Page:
[Haskell-beginners] Haskell as a useful practical 'tool' for intelligent non-programmers

Mike Meyer mwm at mired.org
Sun Apr 29 06:15:42 CEST 2012

On Sat, 28 Apr 2012 22:22:34 -0400
Michael Orlitzky <michael at orlitzky.com> wrote:

> On 04/28/2012 08:47 PM, Mike Meyer wrote:
> > Ruby makes a bad fit if Haskell is a goal (and that's a good
> > goal). Ruby functions aren't first-class objects, and can't simply be
> > passed to other functions as arguments.
> That's like, the least true thing you can say about Ruby =)

I respectfully disagree. For instance, I could have said that it uses
indentation to delimit blocks like ABC does. That's much less true.

But I believe the statement about functions not being first class
objects is true. Of course, I don't use ruby on a regular basis
because that turns out to be the case every time I go look at it. If
the language has changed so this can be done in a manner that's as
straightforward as Python, I'd be interested in hearing about it.

For the record, the Python version of your example is:

def foo():

call_arg = apply


> A simple test program:
>   $ cat fcf.rb
>   def foo
>     puts "foo"
>   end
>   def call_arg(f)
>     f
>   end
>   call_arg(foo)

And that would do it, except, as Lyndon explained, it's not doing the
right thing. You provided one of the workarounds (using Proc) when you
corrected it.

> Moreover, every function and method implicitly accepts a function as an
> argument:

Doesn't quite seem that way to me.

>   $ cat yield.rb
>   def call_block
>     yield
>   end
>   call_block { puts "foo" }
> This allows you some nice do-block syntactic sugar instead of lambdas
> which can get ugly.

They are accepting a *block* as an argument. And you're right - blocks
are cleaner than lambdas. It's also more powerful than Python's
lambdas, which are restricted to being expressions. A lot of people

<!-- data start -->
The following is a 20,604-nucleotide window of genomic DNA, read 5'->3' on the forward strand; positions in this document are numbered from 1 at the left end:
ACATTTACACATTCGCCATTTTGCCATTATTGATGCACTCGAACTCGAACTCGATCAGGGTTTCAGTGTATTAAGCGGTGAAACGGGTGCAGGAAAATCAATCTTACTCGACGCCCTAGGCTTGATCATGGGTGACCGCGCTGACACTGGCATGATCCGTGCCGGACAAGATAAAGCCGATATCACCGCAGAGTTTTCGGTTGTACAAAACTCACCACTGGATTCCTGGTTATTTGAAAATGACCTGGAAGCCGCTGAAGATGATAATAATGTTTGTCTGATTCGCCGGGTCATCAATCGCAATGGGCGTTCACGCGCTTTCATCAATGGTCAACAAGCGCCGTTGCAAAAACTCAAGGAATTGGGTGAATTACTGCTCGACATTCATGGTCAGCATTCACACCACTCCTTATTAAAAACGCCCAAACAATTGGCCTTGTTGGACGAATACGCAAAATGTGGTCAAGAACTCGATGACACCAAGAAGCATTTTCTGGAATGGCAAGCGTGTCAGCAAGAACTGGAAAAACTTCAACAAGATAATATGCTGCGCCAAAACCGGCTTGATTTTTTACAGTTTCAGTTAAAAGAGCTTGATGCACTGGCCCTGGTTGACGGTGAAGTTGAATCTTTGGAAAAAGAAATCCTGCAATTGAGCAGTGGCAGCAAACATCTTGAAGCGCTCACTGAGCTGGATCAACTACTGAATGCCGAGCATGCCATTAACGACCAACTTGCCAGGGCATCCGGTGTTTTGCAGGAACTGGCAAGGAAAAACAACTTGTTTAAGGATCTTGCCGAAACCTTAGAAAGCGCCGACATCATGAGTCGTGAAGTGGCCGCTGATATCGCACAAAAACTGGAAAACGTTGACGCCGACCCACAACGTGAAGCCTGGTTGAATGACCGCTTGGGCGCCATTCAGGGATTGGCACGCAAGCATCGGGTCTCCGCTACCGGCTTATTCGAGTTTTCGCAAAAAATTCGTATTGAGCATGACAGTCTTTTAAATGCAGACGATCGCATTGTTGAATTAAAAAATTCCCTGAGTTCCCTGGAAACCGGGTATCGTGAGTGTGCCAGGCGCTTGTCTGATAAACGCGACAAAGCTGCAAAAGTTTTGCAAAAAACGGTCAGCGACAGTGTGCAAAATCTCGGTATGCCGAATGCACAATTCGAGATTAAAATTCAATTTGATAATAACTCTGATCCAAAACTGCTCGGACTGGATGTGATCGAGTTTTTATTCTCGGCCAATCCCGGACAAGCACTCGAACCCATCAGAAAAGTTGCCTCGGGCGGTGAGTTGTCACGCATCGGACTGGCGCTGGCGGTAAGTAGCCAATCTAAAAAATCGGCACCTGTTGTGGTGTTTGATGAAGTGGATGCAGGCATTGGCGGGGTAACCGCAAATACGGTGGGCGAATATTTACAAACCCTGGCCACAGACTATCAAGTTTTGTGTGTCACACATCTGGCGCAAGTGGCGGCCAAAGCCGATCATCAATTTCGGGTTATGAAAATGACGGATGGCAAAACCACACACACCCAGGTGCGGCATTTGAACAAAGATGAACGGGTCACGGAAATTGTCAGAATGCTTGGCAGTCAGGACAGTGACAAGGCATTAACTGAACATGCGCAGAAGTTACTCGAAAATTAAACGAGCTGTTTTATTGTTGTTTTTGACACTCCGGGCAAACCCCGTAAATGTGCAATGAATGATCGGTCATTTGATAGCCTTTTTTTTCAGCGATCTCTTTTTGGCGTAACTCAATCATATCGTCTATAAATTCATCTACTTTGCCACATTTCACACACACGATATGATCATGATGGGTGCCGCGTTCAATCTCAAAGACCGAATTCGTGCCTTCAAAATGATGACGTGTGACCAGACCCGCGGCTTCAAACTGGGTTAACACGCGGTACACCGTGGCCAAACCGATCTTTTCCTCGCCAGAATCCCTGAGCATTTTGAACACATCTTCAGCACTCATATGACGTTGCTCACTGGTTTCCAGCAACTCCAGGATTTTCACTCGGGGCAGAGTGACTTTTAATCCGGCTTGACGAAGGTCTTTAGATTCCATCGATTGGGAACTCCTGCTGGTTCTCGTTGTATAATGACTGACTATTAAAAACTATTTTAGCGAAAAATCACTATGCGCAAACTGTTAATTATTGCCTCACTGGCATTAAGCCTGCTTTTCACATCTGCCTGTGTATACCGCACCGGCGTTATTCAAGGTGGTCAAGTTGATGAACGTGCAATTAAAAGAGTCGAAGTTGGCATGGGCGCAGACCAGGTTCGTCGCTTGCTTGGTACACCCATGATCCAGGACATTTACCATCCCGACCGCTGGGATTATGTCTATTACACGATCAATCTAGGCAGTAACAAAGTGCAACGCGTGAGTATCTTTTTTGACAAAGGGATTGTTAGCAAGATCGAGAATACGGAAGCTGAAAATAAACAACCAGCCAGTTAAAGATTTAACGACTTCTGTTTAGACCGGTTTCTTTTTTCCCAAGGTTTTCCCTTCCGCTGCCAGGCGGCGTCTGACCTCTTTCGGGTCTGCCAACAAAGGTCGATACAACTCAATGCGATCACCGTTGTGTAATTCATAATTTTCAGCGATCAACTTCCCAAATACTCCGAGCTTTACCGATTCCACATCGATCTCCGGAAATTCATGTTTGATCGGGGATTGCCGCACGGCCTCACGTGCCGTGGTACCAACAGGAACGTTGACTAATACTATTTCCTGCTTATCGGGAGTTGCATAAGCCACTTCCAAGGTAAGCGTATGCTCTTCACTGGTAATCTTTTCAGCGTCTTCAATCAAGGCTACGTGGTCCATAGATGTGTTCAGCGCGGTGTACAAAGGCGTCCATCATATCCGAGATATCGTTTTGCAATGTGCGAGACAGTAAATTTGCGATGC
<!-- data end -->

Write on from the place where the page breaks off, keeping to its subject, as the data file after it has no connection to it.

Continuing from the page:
(me among them) would like Python to have something like Ruby's block
construct for anonymous code, and there are regular proposals on how
to do it (including from me).  If someone ever comes up with a way
that both reads well in an indent-delimited language and doesn't
invite incredible abuse, it'll probably make it into the language.

But that doesn't make a function a first class object. It doesn't even
make a block a first class object (can I give a block a name?).

There are other ways to work around this limitation (I think I found 6
last time I looked). IIRC, the Proc version was about the cleanest.

Note that I *didn't* say that this limitation makes Ruby a bad
language. I don't like it, because I find that languages that don't
make functions first-class objects grate on me. If it doesn't bother
you, you're a better person than I am.

That's why I added the proviso "if Haskell is a goal". Trying to go
from a language where functions can't be treated as first class
objects, requiring wrapper objects and similar things in order to
write in a functional style to one where a functional style is de
rigueur just seems like a bad idea.

Mike Meyer <mwm at mired.org>		http://www.mired.org/
Independent Software developer/SCM consultant, email for more information.

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